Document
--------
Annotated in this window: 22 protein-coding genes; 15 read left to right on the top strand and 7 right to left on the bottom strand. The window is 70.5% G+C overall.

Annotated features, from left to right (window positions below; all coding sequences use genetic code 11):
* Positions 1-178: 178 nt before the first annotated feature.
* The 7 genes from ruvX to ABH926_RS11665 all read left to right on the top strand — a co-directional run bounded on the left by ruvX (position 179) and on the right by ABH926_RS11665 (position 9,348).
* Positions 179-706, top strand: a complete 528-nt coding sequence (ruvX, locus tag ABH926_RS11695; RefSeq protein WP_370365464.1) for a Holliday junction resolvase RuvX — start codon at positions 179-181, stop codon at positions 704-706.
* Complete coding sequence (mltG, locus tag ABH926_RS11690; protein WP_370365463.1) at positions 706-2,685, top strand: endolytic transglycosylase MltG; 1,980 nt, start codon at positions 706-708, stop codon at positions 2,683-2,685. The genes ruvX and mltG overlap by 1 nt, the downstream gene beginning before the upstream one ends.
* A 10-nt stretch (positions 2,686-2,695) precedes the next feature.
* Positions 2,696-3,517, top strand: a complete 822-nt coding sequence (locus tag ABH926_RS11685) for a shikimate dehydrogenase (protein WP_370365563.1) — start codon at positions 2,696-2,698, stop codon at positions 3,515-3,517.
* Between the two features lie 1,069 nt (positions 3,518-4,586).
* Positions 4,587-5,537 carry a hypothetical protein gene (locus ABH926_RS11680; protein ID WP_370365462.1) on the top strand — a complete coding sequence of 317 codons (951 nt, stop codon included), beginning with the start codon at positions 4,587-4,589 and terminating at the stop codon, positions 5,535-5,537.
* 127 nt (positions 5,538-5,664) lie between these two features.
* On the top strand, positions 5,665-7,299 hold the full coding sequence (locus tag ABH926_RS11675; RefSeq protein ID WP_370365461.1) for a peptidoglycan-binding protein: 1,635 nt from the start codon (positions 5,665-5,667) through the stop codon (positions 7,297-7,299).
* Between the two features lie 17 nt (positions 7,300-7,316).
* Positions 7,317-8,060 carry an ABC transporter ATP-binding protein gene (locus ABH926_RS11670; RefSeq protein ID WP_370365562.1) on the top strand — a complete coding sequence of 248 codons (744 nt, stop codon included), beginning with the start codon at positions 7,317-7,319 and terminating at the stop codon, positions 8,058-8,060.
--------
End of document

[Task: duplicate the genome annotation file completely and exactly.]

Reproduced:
Annotated in this window: 22 protein-coding genes; 15 read left to right on the top strand and 7 right to left on the bottom strand. The window is 70.5% G+C overall.

Annotated features, from left to right (window positions below; all coding sequences use genetic code 11):
* Positions 1-178: 178 nt before the first annotated feature.
* The 7 genes from ruvX to ABH926_RS11665 all read left to right on the top strand — a co-directional run bounded on the left by ruvX (position 179) and on the right by ABH926_RS11665 (position 9,348).
* Positions 179-706, top strand: a complete 528-nt coding sequence (ruvX, locus tag ABH926_RS11695; RefSeq protein WP_370365464.1) for a Holliday junction resolvase RuvX — start codon at positions 179-181, stop codon at positions 704-706.
* Complete coding sequence (mltG, locus tag ABH926_RS11690; protein WP_370365463.1) at positions 706-2,685, top strand: endolytic transglycosylase MltG; 1,980 nt, start codon at positions 706-708, stop codon at positions 2,683-2,685. The genes ruvX and mltG overlap by 1 nt, the downstream gene beginning before the upstream one ends.
* A 10-nt stretch (positions 2,686-2,695) precedes the next feature.
* Positions 2,696-3,517, top strand: a complete 822-nt coding sequence (locus tag ABH926_RS11685) for a shikimate dehydrogenase (protein WP_370365563.1) — start codon at positions 2,696-2,698, stop codon at positions 3,515-3,517.
* Between the two features lie 1,069 nt (positions 3,518-4,586).
* Positions 4,587-5,537 carry a hypothetical protein gene (locus ABH926_RS11680; protein ID WP_370365462.1) on the top strand — a complete coding sequence of 317 codons (951 nt, stop codon included), beginning with the start codon at positions 4,587-4,589 and terminating at the stop codon, positions 5,535-5,537.
* 127 nt (positions 5,538-5,664) lie between these two features.
* On the top strand, positions 5,665-7,299 hold the full coding sequence (locus tag ABH926_RS11675; RefSeq protein ID WP_370365461.1) for a peptidoglycan-binding protein: 1,635 nt from the start codon (positions 5,665-5,667) through the stop codon (positions 7,297-7,299).
* Between the two features lie 17 nt (positions 7,300-7,316).
* Positions 7,317-8,060 carry an ABC transporter ATP-binding protein gene (locus ABH926_RS11670; RefSeq protein ID WP_370365562.1) on the top strand — a complete coding sequence of 248 codons (744 nt, stop codon included), beginning with the start codon at positions 7,317-7,319 and terminating at the stop codon, positions 8,058-8,060.